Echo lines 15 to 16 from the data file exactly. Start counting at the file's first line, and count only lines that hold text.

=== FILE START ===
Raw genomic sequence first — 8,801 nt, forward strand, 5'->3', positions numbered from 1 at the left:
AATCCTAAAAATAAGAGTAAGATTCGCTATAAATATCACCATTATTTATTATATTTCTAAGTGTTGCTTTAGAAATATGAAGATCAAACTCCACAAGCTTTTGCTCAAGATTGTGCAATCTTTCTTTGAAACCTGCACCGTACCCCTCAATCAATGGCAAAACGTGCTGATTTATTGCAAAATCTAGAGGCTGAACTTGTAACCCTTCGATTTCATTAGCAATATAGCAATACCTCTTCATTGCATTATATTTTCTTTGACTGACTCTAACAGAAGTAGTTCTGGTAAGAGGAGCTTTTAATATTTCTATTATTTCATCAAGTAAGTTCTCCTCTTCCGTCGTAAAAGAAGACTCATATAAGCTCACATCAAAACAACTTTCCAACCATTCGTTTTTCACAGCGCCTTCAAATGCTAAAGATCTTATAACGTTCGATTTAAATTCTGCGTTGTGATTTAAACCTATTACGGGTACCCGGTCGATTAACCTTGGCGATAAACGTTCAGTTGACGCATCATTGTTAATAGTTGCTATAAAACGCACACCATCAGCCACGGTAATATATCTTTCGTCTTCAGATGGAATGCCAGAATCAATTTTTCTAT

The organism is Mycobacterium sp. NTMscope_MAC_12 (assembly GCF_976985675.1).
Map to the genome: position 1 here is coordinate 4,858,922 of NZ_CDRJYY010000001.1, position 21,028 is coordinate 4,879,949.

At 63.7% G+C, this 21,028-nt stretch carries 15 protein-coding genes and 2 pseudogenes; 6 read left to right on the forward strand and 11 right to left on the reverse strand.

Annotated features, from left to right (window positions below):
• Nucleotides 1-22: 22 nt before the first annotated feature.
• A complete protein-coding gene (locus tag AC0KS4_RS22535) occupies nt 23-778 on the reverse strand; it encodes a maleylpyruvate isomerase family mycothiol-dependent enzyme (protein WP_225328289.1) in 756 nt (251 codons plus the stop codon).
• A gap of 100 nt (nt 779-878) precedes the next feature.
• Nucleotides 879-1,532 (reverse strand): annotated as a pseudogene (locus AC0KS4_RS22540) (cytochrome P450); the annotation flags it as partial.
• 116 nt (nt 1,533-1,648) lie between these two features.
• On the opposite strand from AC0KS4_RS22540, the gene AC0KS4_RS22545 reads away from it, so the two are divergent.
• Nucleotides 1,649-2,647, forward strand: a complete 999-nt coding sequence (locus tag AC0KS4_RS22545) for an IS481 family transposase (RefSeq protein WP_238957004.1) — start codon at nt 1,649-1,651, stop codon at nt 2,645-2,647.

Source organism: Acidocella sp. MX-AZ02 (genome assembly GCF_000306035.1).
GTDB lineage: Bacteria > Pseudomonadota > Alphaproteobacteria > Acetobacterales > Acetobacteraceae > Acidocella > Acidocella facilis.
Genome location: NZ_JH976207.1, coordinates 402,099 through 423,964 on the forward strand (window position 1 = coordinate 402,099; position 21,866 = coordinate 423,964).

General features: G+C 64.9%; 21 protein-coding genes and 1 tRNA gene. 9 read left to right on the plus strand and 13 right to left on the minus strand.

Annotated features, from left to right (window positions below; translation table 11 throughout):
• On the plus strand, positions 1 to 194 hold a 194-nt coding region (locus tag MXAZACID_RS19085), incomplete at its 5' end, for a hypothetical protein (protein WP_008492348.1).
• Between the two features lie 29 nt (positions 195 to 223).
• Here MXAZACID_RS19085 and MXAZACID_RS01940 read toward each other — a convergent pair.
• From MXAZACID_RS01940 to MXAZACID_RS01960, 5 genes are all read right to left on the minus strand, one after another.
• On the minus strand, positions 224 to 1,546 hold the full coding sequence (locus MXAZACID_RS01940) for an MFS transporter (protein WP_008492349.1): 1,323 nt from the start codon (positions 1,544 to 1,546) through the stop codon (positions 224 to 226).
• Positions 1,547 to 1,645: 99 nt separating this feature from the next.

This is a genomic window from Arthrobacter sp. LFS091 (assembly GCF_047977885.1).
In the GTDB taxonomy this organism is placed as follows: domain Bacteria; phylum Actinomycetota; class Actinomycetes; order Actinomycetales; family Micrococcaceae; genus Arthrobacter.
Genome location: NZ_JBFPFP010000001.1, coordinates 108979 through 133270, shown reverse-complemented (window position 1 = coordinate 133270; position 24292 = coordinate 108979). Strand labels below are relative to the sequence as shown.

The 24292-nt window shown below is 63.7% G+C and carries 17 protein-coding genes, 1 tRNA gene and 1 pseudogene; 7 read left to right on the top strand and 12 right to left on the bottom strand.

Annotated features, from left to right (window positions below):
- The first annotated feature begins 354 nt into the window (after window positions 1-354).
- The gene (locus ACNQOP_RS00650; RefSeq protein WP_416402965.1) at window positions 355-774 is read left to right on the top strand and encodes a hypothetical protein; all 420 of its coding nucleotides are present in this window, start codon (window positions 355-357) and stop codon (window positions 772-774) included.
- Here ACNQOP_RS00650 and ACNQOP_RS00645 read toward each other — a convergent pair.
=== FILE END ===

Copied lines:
GTDB lineage: Bacteria > Pseudomonadota > Alphaproteobacteria > Acetobacterales > Acetobacteraceae > Acidocella > Acidocella facilis.
Genome location: NZ_JH976207.1, coordinates 402,099 through 423,964 on the forward strand (window position 1 = coordinate 402,099; position 21,866 = coordinate 423,964).